A brief history of the Schreierstoren
The Schreierstoren was originally a defense tower. In 1481 Maximilian I ordered the construction of the tower, which had to protect the east side of the city. Construction work on the tower was not finished until the end of the 15th century, maybe because the completion of the city wall had more priority. The edifice is the only (completely) preserved tower of the city wall of Amsterdam. The Schreierstoren was built on a point where this wall made an sharp angle (Oudezijds Kolk – Geldersekade) and it owes its original name (Scrayer-houck tower, ‘sharp angle-tower’) to that location.
At the end of the 16th century, the city of Amsterdam expanded considerably and the Schreierstoren no longer had its original function. Successively, the building served as a shelter for the Tinsmith Guild and (until 1960) housed harbor masters. After that it was the residence of the Water Engineering Department of Public Works; later a nautical appliance manufacturer moved there.
In 1927, a memorial plaque (an initiative of the Greenwich Village Historical Society) was placed in the tower’s wall that recalls the departure of Henry Hudson in 1609 to what is now America. His mission was to find a passage through the West with his ship ‘De Halve Maen’ (“Half Moon”) to the East Indies. On that trip he discovered Manhattan and the river that now bears his name (Hudson River). Another plaque commemorates the first voyage to the East Indies from the tower in 1595.
The Schreierstoren as an attraction
Now the Schreierstoren is best known as the site of the “VOC-cafe”, a popular location for going out and parties. Enjoying food and drink in the oldest tower of Amsterdam clearly speaks to the imagination: lots of tourists visit the Schreierstoren. With its central location and impressive historical background, it has become a major Amsterdam attraction, with even its own miniature version in Madurodam.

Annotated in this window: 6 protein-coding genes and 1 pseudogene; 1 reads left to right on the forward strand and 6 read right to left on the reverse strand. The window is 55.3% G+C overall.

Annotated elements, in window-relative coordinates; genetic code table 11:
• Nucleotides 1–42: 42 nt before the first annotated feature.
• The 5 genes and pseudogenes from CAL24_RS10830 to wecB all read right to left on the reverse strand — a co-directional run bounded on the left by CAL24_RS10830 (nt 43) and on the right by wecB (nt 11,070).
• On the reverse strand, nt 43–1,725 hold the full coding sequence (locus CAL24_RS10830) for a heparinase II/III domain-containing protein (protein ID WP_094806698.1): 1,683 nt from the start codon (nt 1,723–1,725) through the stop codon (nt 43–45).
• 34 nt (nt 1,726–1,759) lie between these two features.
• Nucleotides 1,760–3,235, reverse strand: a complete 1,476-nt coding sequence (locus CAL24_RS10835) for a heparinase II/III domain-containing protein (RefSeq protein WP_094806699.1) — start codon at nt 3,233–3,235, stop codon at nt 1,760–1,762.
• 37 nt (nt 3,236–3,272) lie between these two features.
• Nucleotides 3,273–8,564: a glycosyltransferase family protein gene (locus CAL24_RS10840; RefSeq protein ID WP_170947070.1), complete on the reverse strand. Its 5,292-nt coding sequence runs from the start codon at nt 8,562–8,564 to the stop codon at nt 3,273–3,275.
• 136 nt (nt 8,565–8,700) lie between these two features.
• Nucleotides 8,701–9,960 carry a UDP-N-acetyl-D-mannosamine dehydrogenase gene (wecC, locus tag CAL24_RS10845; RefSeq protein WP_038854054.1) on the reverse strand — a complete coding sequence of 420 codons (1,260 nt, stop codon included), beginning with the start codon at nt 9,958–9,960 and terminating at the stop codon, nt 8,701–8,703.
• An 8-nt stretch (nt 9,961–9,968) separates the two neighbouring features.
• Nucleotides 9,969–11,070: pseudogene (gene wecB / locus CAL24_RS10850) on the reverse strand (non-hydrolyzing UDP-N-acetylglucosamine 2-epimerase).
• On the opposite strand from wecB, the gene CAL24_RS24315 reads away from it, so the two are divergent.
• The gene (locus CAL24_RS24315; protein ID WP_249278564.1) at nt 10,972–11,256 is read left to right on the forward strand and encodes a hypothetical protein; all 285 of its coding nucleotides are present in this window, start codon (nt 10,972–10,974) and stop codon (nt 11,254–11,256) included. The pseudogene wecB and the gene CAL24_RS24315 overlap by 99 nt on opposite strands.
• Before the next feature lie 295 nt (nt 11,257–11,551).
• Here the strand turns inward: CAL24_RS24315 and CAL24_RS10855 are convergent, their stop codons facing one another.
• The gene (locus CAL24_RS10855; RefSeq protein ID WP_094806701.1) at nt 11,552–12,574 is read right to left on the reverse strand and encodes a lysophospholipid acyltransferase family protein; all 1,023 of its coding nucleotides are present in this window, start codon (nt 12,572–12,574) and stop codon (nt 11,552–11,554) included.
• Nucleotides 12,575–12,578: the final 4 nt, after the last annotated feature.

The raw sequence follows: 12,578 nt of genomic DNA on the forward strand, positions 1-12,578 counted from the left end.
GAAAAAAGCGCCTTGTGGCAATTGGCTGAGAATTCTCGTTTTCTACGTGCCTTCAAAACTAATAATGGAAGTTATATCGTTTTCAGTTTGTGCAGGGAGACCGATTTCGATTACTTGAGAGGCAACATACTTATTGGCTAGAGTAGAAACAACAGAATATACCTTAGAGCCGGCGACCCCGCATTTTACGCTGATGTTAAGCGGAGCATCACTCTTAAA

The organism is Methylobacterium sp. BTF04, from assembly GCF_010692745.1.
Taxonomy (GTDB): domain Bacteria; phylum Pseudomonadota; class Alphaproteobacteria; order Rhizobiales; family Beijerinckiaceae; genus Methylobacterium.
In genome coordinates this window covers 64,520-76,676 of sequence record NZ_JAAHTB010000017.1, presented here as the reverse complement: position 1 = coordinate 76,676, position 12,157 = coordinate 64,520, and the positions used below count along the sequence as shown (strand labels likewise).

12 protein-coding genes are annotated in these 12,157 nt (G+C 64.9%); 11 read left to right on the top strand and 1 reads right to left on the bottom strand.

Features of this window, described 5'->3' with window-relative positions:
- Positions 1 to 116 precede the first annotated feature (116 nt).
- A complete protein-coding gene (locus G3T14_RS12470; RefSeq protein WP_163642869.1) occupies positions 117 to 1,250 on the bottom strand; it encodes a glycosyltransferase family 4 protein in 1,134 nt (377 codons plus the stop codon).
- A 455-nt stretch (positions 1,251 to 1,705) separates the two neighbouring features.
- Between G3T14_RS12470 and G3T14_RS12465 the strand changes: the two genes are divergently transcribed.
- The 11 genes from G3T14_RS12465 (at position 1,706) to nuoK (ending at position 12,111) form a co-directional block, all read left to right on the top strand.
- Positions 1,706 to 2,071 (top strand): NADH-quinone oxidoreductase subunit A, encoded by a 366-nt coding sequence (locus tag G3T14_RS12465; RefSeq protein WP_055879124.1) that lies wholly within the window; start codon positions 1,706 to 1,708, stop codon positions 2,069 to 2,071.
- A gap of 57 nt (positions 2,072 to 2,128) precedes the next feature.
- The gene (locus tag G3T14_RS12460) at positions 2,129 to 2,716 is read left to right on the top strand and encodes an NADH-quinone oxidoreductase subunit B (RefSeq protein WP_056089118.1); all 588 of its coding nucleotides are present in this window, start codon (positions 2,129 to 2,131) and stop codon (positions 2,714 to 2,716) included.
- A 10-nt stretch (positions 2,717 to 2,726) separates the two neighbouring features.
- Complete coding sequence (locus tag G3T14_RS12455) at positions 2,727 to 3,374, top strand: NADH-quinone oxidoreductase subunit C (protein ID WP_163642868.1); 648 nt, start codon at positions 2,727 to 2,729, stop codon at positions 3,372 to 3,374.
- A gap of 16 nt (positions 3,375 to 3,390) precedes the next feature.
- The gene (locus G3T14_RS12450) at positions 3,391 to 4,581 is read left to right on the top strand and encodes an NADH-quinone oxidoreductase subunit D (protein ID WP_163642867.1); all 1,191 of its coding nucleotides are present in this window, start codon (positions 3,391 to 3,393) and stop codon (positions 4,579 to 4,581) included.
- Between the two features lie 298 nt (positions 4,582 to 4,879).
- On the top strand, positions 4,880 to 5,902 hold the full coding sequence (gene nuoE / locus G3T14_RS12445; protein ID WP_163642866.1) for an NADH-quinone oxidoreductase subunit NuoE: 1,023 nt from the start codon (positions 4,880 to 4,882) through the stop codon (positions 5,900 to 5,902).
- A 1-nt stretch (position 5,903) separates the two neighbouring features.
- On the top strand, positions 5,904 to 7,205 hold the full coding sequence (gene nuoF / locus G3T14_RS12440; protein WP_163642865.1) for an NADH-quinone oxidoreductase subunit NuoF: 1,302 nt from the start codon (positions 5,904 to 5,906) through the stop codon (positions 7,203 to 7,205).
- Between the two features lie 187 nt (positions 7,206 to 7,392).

Emotional farewells from the Schreierstoren
As is often the case with historical sites, there is an alternative explanation of the origin of the name ‘Schreierstoren’. According to a myth, the tower was a point where weeping (‘schreien’ means ‘to cry’) women sent off their seafaring husbands. This explanation seems quite logical if we consider the plaque from 1569 that adorns the tower: a woman who appears to be waving at a ship. At the time of the Verenigde Oostindische Compagnie (Dutch East India Company) , many men who voyaged to distant lands, did not come back. That certainly explains the ‘crying’. Although this is a plausible explanation, it is historically incorrect.